7QNL is travelling for a few days and back on monday.

On monday he will setup antenna’s for 30, 17 and 12 meters so look for some activity there after the weekend.

7QNL had a power blackout this morning while running RTTY on 20m. Het apologizes to the pile-up

7Q(Ø)NL in the CQ WPX CW contest

Remco writes:

At 0000z I started running on 40m but nobody came back After 38 mins I worked my first station with S&P (K3WW) with big problems.

Not because of the signal strenghts but the QSO took around 2 minutes to complete.

I remember a well known contest director stating: “Log what you hear in the air”.

After ~1.5 hours I had 12 stations in the log and was fed up with the ‘??’ and went to sleep.

Nowadays contesting is not logging what you hear in the air, but what logging software or databases ‘tell you’ what you are supposed to hear in the air! (?)

I applied for a ‘normal’ 7Q-callsign, but after several attempts 7QNL is what MACRA issued to me.

In the morning I tried to work a top station from Luxemburg and again the QSO lasted around 4 minutes to complete. When you hear back the recordings… it’s a shame!
Very skilled (WRTC capable) operators are not able to log four letters: 7QNL

It appeared they had ‘logging’ issues , they used Win-Test
(apparently not the latest version)

What happened before this operation:

  • 7QNL (also 7QAA) was added to MASTER.DTA
  • Win-Test was patched to accomodate 7QNL (and 7QAA) and the prefix defaults to ‘7QØ’ (despite that the CQ WPX rules state something different)
  • Mails were sent to the CQ WPX contest committee
  • The DXcluster (DXspider) unfortunately was not able to grant ‘7QNL’ access (‘illegal callsign’ (??)

What should I do… keep calling with a valid callsign but no QSO, or use a callsign ‘databases allow’?

Just before our trip I informed MACRA concerning inserting a number after the country
identifier (7Q) to serve as ‘plan B’. I decided to sign 7QØNL.
That went relatively smooth (lots of 599001 contacts ;- )
When we are in Blantyre next week I am invited to collect the permission/license there as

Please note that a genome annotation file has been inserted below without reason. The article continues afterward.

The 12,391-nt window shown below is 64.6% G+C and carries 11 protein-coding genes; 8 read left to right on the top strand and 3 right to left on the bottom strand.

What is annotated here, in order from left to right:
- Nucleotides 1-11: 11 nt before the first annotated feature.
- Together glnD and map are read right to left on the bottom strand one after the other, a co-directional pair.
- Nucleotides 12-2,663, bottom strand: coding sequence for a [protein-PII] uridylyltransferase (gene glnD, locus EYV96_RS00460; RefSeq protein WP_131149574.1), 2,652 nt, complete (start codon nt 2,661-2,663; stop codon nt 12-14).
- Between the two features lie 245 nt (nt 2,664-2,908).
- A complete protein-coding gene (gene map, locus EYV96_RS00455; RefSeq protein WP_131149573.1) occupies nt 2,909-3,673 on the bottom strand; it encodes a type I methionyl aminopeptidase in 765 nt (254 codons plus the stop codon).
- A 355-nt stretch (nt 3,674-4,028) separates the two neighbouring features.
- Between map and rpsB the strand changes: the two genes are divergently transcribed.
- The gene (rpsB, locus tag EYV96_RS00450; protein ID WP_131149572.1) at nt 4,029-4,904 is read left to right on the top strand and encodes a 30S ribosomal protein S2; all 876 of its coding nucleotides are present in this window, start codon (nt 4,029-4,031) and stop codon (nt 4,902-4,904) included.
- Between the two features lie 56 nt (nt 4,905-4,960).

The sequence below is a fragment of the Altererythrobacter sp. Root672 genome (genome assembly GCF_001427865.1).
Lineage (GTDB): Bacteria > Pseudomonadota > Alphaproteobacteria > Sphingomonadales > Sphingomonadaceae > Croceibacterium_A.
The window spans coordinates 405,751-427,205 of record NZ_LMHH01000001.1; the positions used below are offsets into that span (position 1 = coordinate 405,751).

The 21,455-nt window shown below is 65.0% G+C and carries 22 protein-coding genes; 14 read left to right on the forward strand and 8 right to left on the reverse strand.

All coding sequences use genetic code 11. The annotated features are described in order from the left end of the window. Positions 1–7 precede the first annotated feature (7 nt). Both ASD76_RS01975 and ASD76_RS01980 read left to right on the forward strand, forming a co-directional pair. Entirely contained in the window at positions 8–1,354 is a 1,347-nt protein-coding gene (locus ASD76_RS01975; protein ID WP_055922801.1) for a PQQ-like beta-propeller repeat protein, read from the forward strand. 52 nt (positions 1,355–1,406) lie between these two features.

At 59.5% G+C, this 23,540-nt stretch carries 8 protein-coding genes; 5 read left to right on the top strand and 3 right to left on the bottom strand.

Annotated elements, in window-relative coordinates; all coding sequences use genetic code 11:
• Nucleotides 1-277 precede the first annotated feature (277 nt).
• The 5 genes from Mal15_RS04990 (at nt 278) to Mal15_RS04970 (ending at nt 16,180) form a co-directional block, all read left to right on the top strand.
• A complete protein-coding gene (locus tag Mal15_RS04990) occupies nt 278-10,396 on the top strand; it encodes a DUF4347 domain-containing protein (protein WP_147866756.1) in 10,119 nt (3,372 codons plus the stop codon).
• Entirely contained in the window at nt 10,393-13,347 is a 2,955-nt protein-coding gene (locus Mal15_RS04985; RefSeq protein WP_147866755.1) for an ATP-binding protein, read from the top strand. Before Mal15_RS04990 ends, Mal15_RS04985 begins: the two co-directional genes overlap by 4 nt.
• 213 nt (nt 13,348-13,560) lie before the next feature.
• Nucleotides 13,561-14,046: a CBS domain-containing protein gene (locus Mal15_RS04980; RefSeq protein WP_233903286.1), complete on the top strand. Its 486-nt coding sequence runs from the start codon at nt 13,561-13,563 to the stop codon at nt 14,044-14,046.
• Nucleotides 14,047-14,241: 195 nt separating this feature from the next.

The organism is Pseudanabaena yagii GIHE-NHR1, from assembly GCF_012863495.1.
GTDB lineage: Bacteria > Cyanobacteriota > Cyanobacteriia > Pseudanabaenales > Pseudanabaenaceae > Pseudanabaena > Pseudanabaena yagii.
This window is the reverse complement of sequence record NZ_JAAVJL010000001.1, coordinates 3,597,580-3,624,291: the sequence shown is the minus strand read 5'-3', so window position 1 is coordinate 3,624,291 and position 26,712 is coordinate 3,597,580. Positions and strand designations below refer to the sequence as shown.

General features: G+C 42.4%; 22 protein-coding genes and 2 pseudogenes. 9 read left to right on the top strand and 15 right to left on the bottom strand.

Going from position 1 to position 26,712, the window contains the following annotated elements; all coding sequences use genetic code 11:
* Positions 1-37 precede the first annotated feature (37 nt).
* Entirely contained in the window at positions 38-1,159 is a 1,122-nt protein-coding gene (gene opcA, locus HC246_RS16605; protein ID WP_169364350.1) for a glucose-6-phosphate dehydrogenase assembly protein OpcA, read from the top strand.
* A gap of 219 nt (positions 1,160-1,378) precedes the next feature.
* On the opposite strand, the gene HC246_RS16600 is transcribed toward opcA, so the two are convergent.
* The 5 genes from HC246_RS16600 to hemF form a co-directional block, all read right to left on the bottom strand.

no time was left to send the permission to The Netherlands by mail.

After the WPX contest, the callsign will be 7QNL of course.

7QNL setup until now

After our arrival (May 21st) in Malawi Remco put of the station as soon as possible and made  a 1/4wl vertical with two elevated radials for 15m in the dark, just to be on the air as soon as possible.

The next two days were spent looking for material to build antennas.

Fortunately ~1000m galvanized iron wire was arranged. Although not optimal, it’s at least something! (velocity factor of this wire was calculated to be 0.99 …)

In two days (yes, this is Africa) four modelled antennas were erected:

For 10, 15, and 20m VDA’s pointing ~335 degrees. These VDA’s perform surprisingly well,despite likely ground conditions (take off angle).

Calculated take off angle is ~18 degrees.

As time was limited, and also daylight, it becomes (very) dark in Malawi ar around 1600 UTC, only 40m was ready for the 24/25 May weekend. The 40m antenna is a deltaloop modelled to 200 Ohms and fed 1/4wl from the apex. Matching is done with a 4:1-balun.

After it was erected the first SSB (!) QSO’s were made into Europe with good signals.

There is heavy QRN on 40m and the four Beverages help siginficantly to pull stations out of the noise.

Remco made a solid state HP amplifier especially for this trip. It has a 2nd generation LDMOS FET, and generates ~700W max with the power supply used with ~70% efficiency.

Unfortunately 80m was not ready for the contest weekend, but the 40m deltaloop pole is 16.5m long, thus when time allows a T-antenna for 80m may be an option.

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